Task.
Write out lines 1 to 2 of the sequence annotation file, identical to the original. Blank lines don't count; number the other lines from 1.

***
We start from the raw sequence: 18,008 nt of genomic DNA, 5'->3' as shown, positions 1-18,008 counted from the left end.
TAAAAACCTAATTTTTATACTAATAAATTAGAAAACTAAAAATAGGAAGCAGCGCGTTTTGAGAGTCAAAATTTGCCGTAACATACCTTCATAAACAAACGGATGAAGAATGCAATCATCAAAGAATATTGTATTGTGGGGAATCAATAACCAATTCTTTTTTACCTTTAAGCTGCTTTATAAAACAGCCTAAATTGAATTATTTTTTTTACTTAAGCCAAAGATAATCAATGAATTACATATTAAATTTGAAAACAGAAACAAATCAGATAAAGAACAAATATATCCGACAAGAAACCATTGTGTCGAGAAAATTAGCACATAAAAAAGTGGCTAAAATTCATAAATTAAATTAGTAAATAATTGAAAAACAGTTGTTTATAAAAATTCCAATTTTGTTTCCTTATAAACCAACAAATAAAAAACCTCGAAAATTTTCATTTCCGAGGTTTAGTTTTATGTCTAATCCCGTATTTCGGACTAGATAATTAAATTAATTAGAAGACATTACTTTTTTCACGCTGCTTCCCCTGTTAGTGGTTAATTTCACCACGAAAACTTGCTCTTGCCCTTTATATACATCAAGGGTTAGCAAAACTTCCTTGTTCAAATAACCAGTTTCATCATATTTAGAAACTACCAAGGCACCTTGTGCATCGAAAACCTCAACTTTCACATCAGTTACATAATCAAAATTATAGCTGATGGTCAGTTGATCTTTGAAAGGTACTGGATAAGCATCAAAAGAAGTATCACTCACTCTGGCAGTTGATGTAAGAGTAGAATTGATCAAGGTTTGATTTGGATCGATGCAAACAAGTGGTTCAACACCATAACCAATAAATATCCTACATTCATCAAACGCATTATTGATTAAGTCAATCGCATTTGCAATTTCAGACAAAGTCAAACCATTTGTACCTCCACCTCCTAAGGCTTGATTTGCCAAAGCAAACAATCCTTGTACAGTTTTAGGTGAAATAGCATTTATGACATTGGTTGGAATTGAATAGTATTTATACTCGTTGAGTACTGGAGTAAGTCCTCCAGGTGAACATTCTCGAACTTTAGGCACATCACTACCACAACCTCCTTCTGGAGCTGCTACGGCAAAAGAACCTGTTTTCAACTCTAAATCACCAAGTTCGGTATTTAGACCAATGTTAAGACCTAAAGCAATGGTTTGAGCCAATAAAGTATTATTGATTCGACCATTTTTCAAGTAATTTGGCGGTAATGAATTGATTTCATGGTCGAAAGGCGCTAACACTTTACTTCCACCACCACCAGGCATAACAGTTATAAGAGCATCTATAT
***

We start from the raw sequence: 18,008 nt of genomic DNA, 5'->3' as shown, positions 1-18,008 counted from the left end.
TAAAAACCTAATTTTTATACTAATAAATTAGAAAACTAAAAATAGGAAGCAGCGCGTTTTGAGAGTCAAAATTTGCCGTAACATACCTTCATAAACAAACGGATGAAGAATGCAATCATCAAAGAATATTGTATTGTGGGGAATCAATAACCAATTCTTTTTTACCTTTAAGCTGCTTTATAAAACAGCCTAAATTGAATTATTTTTTTTACTTAAGCCAAAGATAATCAATGAATTACATATTAAATTTGAAAACAGAAACAAATCAGATAAAGAACAAATATATCCGACAAGAAACCATTGTGTCGAGAAAATTAGCACATAAAAAAGTGGCTAAAATTCATAAATTAAATTAGTAAATAATTGAAAAACAGTTGTTTATAAAAATTCCAATTTTGTTTCCTTATAAACCAACAAATAAAAAACCTCGAAAATTTTCATTTCCGAGGTTTAGTTTTATGTCTAATCCCGTATTTCGGACTAGATAATTAAATTAATTAGAAGACATTACTTTTTTCACGCTGCTTCCCCTGTTAGTGGTTAATTTCACCACGAAAACTTGCTCTTGCCCTTTATATACATCAAGGGTTAGCAAAACTTCCTTGTTCAAATAACCAGTTTCATCATATTTAGAAACTACCAAGGCACCTTGTGCATCGAAAACCTCAACTTTCACATCAGTTACATAATCAAAATTATAGCTGATGGTCAGTTGATCTTTGAAAGGTACTGGATAAGCATCAAAAGAAGTATCACTCACTCTGGCAGTTGATGTAAGAGTAGAATTGATCAAGGTTTGATTTGGATCGATGCAAACAAGTGGTTCAACACCATAACCAATAAATATCCTACATTCATCAAACGCATTATTGATTAAGTCAATCGCATTTGCAATTTCAGACAAAGTCAAACCATTTGTACCTCCACCTCCTAAGGCTTGATTTGCCAAAGCAAACAATCCTTGTACAGTTTTAGGTGAAATAGCATTTATGACATTGGTTGGAATTGAATAGTATTTATACTCGTTGAGTACTGGAGTAAGTCCTCCAGGTGAACATTCTCGAACTTTAGGCACATCACTACCACAACCTCCTTCTGGAGCTGCTACGGCAAAAGAACCTGTTTTCAACTCTAAATCACCAAGTTCGGTATTTAGACCAATGTTAAGACCTAAAGCAATGGTTTGAGCCAATAAAGTATTATTGATTCGACCATTTTTCAAGTAATTTGGCGGTAATGAATTGATTTCATGGTCGAAAGGCGCTAACACTTTACTTCCACCACCACCAGGCATAACAGTTATAAGAGCATCTATAT